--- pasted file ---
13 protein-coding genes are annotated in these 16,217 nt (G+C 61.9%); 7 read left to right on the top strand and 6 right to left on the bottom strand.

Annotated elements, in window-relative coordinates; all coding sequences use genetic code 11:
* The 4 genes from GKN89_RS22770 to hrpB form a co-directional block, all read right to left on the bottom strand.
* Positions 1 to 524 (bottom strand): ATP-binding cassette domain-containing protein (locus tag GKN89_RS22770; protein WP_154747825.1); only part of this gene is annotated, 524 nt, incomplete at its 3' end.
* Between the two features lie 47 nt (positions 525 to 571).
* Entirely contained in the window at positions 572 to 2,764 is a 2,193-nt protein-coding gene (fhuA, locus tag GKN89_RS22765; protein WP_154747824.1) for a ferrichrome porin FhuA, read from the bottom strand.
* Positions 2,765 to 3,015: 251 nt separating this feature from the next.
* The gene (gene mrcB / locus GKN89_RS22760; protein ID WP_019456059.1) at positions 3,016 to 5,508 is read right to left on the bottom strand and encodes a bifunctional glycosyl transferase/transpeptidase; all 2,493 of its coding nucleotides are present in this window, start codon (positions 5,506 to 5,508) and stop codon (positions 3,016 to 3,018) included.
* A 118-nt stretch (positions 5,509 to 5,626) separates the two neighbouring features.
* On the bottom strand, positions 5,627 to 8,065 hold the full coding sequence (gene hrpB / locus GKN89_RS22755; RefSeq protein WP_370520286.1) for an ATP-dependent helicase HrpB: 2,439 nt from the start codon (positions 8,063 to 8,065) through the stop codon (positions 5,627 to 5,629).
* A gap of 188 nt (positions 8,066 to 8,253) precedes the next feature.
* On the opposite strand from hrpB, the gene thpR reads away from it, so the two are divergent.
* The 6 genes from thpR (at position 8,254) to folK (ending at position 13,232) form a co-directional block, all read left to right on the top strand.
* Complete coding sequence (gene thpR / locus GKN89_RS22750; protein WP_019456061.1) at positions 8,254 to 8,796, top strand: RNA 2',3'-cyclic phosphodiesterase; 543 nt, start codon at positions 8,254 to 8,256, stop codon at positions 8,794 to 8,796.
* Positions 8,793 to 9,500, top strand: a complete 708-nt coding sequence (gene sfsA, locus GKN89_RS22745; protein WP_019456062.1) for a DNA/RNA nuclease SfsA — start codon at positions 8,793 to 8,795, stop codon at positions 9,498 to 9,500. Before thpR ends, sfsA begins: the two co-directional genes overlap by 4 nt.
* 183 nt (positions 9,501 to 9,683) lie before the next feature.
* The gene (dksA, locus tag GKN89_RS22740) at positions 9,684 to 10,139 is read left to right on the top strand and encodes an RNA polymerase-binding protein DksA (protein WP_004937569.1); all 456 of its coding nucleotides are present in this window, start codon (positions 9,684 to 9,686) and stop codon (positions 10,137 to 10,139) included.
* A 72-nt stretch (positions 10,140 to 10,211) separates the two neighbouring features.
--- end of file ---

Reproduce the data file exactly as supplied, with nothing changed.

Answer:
13 protein-coding genes are annotated in these 16,217 nt (G+C 61.9%); 7 read left to right on the top strand and 6 right to left on the bottom strand.

Annotated elements, in window-relative coordinates; all coding sequences use genetic code 11:
* The 4 genes from GKN89_RS22770 to hrpB form a co-directional block, all read right to left on the bottom strand.
* Positions 1 to 524 (bottom strand): ATP-binding cassette domain-containing protein (locus tag GKN89_RS22770; protein WP_154747825.1); only part of this gene is annotated, 524 nt, incomplete at its 3' end.
* Between the two features lie 47 nt (positions 525 to 571).
* Entirely contained in the window at positions 572 to 2,764 is a 2,193-nt protein-coding gene (fhuA, locus tag GKN89_RS22765; protein WP_154747824.1) for a ferrichrome porin FhuA, read from the bottom strand.
* Positions 2,765 to 3,015: 251 nt separating this feature from the next.
* The gene (gene mrcB / locus GKN89_RS22760; protein ID WP_019456059.1) at positions 3,016 to 5,508 is read right to left on the bottom strand and encodes a bifunctional glycosyl transferase/transpeptidase; all 2,493 of its coding nucleotides are present in this window, start codon (positions 5,506 to 5,508) and stop codon (positions 3,016 to 3,018) included.
* A 118-nt stretch (positions 5,509 to 5,626) separates the two neighbouring features.
* On the bottom strand, positions 5,627 to 8,065 hold the full coding sequence (gene hrpB / locus GKN89_RS22755; RefSeq protein WP_370520286.1) for an ATP-dependent helicase HrpB: 2,439 nt from the start codon (positions 8,063 to 8,065) through the stop codon (positions 5,627 to 5,629).
* A gap of 188 nt (positions 8,066 to 8,253) precedes the next feature.
* On the opposite strand from hrpB, the gene thpR reads away from it, so the two are divergent.
* The 6 genes from thpR (at position 8,254) to folK (ending at position 13,232) form a co-directional block, all read left to right on the top strand.
* Complete coding sequence (gene thpR / locus GKN89_RS22750; protein WP_019456061.1) at positions 8,254 to 8,796, top strand: RNA 2',3'-cyclic phosphodiesterase; 543 nt, start codon at positions 8,254 to 8,256, stop codon at positions 8,794 to 8,796.
* Positions 8,793 to 9,500, top strand: a complete 708-nt coding sequence (gene sfsA, locus GKN89_RS22745; protein WP_019456062.1) for a DNA/RNA nuclease SfsA — start codon at positions 8,793 to 8,795, stop codon at positions 9,498 to 9,500. Before thpR ends, sfsA begins: the two co-directional genes overlap by 4 nt.
* 183 nt (positions 9,501 to 9,683) lie before the next feature.
* The gene (dksA, locus tag GKN89_RS22740) at positions 9,684 to 10,139 is read left to right on the top strand and encodes an RNA polymerase-binding protein DksA (protein WP_004937569.1); all 456 of its coding nucleotides are present in this window, start codon (positions 9,684 to 9,686) and stop codon (positions 10,137 to 10,139) included.
* A 72-nt stretch (positions 10,140 to 10,211) separates the two neighbouring features.